The ratch­et­ing-up of sys­temic racism might nor­mally be an is­sue you would ex­pect the glo­ri­ously woke fed­eral Lib­er­als to be fall­ing all over them­selves to fix, or at least to tweet pi­ously about. That’s not the case here. The Lib­er­als have read­ily ac­knowl­edged that they ex­pect that this new law will be chal­lenged in court, but say they will de­fend it, and are con­fi­dent it will sur­vive the chal­lenges.

There’s rea­son enough to be alarmed at the ex­panded use of po­lice pow­ers, even if they weren’t bound to be tar­geted dis­pro­por­tion­ately at ra­cial mi­nori­ties. Ran­dom, ground­less searches con­ducted by whim of the au­thor­i­ties are man­i­festly a gross vi­o­la­tion of Cana­di­ans’ fun­da­men­tal rights. Now that the law is fi­nally be­ing used, there are al­ready un­set­tling sto­ries of such manda­tory searches start­ing to emerge: Global News re­ported this week that a Toronto-area man, who was not in the slight­est bit im­paired, was given a breath test after a po­lice of­fi­cer ob­served him re­turn­ing empty beer bot­tles to a store for recycling, as if he’d knocked them all back on the way over in his car.

But the thing that makes this so es­pe­cially strange is how the Lib­er­als, not long ago, were em­brac­ing the very same ar­gu­ments they now say con­cern them not at all. Dur­ing the run-up to the le­gal­iza­tion of cannabis, no less an au­thor­ity on right-think­ing Lib­eral val­ues than Justin Trudeau him­self ex­plained that it was im­por­tant that Canada le­gal­ize cannabis be­cause of — wait for it — ra­cial fac­tors, that saw po­lice ap­ply­ing mar­i­juana laws with dis­pro­por­tion and dis­crim­i­na­tion against mi­nori­ties. The prime min­is­ter even shared an anec­dote about how his own late brother, Michel, after be­ing ar­rested for pos­ses­sion of cannabis, was able to have that charge qui­etly taken care of. It helps to be a pow­er­ful white guy, the prime min­is­ter con­fessed, es­pe­cially one as well-con­nected as the son of a prime min­is­ter. “That’s one of the fun­da­men­tal un­fair­nesses of this cur­rent sys­tem is that it af­fects dif­fer­ent com­mu­ni­ties in a dif­fer­ent way,” he said in 2017, ac­knowl­edg­ing that ran­dom screen­ings are rarely truly ran­dom, and that dis­cre­tion is rarely equally ap­plied.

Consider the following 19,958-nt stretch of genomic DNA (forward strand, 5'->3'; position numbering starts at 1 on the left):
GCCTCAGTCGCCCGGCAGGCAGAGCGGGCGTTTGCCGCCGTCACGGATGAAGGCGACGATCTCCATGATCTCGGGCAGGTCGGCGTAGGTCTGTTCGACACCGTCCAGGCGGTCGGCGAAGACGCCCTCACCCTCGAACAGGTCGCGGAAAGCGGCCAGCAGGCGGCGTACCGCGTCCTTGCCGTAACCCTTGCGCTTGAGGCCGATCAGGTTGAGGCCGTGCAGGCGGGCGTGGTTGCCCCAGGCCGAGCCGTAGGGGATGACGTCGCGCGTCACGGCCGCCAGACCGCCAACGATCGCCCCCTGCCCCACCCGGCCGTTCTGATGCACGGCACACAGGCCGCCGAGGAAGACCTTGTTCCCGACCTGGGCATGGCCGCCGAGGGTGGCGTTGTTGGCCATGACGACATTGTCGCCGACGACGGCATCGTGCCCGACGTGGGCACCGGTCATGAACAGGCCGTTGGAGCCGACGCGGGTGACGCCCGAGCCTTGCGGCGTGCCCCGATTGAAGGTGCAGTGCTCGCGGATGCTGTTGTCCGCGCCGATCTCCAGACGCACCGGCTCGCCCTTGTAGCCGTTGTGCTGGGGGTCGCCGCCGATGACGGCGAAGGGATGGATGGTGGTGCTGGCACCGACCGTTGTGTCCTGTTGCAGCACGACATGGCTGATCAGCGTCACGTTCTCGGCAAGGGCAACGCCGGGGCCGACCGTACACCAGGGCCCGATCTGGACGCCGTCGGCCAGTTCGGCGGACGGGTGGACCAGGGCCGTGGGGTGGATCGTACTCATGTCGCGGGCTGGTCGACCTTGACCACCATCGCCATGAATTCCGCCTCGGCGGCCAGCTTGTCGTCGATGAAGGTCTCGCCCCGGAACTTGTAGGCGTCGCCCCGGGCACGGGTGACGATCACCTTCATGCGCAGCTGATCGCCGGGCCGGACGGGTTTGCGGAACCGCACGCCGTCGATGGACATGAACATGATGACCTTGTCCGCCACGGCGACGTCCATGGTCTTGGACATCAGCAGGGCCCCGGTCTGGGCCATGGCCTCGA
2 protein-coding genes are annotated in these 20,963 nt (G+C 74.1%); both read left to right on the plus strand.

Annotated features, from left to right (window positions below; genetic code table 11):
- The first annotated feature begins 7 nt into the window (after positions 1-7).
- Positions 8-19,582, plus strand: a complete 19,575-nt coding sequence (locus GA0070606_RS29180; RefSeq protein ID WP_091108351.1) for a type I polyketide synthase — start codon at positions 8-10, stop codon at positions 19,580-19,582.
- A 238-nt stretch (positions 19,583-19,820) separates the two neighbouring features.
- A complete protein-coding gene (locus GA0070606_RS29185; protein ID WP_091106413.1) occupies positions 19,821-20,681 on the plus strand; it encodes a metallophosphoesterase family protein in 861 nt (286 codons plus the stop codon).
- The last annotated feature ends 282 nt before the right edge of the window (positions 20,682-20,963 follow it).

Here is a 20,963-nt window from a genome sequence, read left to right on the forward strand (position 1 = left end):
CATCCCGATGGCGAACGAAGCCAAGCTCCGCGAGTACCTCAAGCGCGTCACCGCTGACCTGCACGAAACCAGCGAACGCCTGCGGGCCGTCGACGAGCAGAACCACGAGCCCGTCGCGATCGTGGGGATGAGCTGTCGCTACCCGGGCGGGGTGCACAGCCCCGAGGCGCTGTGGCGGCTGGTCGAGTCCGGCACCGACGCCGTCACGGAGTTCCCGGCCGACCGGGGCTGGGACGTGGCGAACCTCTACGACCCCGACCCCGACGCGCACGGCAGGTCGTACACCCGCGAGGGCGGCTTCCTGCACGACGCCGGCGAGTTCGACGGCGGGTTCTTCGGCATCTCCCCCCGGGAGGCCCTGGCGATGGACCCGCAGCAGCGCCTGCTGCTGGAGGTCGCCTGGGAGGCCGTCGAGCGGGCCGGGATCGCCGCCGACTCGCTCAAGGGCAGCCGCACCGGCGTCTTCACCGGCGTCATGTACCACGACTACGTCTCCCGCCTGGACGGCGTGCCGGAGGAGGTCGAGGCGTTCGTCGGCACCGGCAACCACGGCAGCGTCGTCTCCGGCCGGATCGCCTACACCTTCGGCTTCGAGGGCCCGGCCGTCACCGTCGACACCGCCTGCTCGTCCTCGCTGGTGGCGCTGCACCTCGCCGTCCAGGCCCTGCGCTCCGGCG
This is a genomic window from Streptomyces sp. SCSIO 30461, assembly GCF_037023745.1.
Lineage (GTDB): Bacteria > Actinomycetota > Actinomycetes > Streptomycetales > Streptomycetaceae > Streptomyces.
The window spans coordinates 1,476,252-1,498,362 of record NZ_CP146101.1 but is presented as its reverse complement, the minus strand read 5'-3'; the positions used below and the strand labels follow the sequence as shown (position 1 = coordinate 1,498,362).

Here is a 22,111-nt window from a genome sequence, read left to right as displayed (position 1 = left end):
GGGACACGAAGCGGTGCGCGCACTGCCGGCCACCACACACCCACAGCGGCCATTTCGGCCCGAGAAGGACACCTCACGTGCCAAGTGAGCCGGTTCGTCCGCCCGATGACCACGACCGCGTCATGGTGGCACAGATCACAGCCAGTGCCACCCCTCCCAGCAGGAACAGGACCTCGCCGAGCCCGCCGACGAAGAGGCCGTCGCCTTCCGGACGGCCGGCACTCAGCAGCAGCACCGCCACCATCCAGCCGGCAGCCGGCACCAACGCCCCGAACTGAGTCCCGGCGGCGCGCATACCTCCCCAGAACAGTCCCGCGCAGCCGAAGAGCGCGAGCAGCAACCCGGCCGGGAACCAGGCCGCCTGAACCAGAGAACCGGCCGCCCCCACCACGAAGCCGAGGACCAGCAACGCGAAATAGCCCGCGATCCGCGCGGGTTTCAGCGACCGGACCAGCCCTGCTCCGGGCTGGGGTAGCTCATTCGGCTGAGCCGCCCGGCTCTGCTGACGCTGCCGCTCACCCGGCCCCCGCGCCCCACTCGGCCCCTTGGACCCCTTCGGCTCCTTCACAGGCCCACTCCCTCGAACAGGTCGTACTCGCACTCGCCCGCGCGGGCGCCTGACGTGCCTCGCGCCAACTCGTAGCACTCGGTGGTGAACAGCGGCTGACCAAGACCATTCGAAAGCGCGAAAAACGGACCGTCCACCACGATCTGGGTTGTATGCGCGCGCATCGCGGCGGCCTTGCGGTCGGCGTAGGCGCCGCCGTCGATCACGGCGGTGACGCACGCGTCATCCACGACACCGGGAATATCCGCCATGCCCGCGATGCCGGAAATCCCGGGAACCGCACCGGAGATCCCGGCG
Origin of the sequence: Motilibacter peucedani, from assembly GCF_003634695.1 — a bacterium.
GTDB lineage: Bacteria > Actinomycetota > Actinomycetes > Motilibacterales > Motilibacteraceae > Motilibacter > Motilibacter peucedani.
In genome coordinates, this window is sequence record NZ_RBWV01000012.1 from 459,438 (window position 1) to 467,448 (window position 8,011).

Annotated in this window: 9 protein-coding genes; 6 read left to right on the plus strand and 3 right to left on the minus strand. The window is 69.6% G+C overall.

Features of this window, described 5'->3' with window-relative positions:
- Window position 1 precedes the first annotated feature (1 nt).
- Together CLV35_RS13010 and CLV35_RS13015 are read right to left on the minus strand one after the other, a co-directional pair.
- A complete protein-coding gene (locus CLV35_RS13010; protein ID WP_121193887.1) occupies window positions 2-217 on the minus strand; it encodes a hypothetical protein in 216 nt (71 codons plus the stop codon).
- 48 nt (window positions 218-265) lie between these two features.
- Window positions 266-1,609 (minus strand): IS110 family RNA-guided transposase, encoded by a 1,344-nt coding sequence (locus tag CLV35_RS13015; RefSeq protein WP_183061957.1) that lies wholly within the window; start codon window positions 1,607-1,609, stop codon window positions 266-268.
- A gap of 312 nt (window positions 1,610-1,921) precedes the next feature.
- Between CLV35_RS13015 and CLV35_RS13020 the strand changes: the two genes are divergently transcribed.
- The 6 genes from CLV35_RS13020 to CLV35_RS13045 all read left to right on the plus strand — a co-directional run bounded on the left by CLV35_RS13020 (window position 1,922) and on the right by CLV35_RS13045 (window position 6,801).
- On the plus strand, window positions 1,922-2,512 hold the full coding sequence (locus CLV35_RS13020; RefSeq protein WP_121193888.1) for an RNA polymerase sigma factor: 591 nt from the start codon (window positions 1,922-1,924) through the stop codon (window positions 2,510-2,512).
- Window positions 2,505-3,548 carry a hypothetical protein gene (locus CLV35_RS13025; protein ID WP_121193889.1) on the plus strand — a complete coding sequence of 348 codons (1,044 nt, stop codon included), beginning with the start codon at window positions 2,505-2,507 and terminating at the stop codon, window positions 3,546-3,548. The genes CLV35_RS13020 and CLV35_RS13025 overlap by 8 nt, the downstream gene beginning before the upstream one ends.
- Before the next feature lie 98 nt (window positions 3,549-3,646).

The prime min­is­ter was right. So was Mr. Spratt and the CCLA. Be­yond the ba­sic of­fence to ev­ery­one’s rights con­sti­tuted by such ran­dom and base­less searches, these ex­panded po­lice pow­ers will ob­vi­ously be ap­plied un­evenly, and that is fun­da­men­tally un­fair. Why was that so true for cannabis that the prime min­is­ter used it to jus­tify why le­gal­iza­tion was nec­es­sary, but the Lib­er­als deem it to be of no con­cern what­so­ever for im­paired driv­ing?